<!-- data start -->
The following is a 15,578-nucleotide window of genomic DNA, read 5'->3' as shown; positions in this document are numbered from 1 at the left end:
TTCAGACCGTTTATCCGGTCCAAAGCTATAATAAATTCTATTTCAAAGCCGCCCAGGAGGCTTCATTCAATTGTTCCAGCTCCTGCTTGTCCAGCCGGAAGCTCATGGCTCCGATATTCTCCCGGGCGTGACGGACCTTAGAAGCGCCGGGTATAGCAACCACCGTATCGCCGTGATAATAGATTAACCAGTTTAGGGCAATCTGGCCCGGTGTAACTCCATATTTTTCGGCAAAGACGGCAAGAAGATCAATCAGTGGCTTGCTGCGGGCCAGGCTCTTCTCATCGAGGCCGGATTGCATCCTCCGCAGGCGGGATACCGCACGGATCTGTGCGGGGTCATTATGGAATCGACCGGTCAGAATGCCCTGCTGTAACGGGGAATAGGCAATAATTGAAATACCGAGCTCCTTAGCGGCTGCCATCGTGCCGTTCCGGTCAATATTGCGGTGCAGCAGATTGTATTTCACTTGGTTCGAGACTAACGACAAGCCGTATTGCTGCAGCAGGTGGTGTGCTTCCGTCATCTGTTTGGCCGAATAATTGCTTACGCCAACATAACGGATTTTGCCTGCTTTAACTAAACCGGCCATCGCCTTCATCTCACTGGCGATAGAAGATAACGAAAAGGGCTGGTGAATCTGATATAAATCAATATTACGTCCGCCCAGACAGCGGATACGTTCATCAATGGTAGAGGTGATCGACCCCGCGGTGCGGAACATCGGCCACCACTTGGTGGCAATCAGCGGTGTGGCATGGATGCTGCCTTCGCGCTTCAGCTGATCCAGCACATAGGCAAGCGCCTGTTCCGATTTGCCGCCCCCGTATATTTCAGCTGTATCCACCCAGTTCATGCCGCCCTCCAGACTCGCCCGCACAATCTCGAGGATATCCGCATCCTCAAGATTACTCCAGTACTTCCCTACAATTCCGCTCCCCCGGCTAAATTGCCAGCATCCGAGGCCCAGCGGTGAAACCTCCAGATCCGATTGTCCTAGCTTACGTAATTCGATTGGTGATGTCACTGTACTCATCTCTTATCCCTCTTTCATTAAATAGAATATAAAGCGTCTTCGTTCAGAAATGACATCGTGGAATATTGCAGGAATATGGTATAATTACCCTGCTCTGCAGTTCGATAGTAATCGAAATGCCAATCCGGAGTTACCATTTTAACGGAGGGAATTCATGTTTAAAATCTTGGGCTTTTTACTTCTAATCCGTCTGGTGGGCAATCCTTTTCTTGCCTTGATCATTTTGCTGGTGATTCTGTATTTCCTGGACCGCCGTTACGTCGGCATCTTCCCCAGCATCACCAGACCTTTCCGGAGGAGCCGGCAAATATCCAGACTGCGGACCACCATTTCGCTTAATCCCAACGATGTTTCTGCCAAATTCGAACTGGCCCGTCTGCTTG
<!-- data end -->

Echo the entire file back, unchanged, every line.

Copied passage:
The following is a 15,578-nucleotide window of genomic DNA, read 5'->3' as shown; positions in this document are numbered from 1 at the left end:
TTCAGACCGTTTATCCGGTCCAAAGCTATAATAAATTCTATTTCAAAGCCGCCCAGGAGGCTTCATTCAATTGTTCCAGCTCCTGCTTGTCCAGCCGGAAGCTCATGGCTCCGATATTCTCCCGGGCGTGACGGACCTTAGAAGCGCCGGGTATAGCAACCACCGTATCGCCGTGATAATAGATTAACCAGTTTAGGGCAATCTGGCCCGGTGTAACTCCATATTTTTCGGCAAAGACGGCAAGAAGATCAATCAGTGGCTTGCTGCGGGCCAGGCTCTTCTCATCGAGGCCGGATTGCATCCTCCGCAGGCGGGATACCGCACGGATCTGTGCGGGGTCATTATGGAATCGACCGGTCAGAATGCCCTGCTGTAACGGGGAATAGGCAATAATTGAAATACCGAGCTCCTTAGCGGCTGCCATCGTGCCGTTCCGGTCAATATTGCGGTGCAGCAGATTGTATTTCACTTGGTTCGAGACTAACGACAAGCCGTATTGCTGCAGCAGGTGGTGTGCTTCCGTCATCTGTTTGGCCGAATAATTGCTTACGCCAACATAACGGATTTTGCCTGCTTTAACTAAACCGGCCATCGCCTTCATCTCACTGGCGATAGAAGATAACGAAAAGGGCTGGTGAATCTGATATAAATCAATATTACGTCCGCCCAGACAGCGGATACGTTCATCAATGGTAGAGGTGATCGACCCCGCGGTGCGGAACATCGGCCACCACTTGGTGGCAATCAGCGGTGTGGCATGGATGCTGCCTTCGCGCTTCAGCTGATCCAGCACATAGGCAAGCGCCTGTTCCGATTTGCCGCCCCCGTATATTTCAGCTGTATCCACCCAGTTCATGCCGCCCTCCAGACTCGCCCGCACAATCTCGAGGATATCCGCATCCTCAAGATTACTCCAGTACTTCCCTACAATTCCGCTCCCCCGGCTAAATTGCCAGCATCCGAGGCCCAGCGGTGAAACCTCCAGATCCGATTGTCCTAGCTTACGTAATTCGATTGGTGATGTCACTGTACTCATCTCTTATCCCTCTTTCATTAAATAGAATATAAAGCGTCTTCGTTCAGAAATGACATCGTGGAATATTGCAGGAATATGGTATAATTACCCTGCTCTGCAGTTCGATAGTAATCGAAATGCCAATCCGGAGTTACCATTTTAACGGAGGGAATTCATGTTTAAAATCTTGGGCTTTTTACTTCTAATCCGTCTGGTGGGCAATCCTTTTCTTGCCTTGATCATTTTGCTGGTGATTCTGTATTTCCTGGACCGCCGTTACGTCGGCATCTTCCCCAGCATCACCAGACCTTTCCGGAGGAGCCGGCAAATATCCAGACTGCGGACCACCATTTCGCTTAATCCCAACGATGTTTCTGCCAAATTCGAACTGGCCCGTCTGCTTG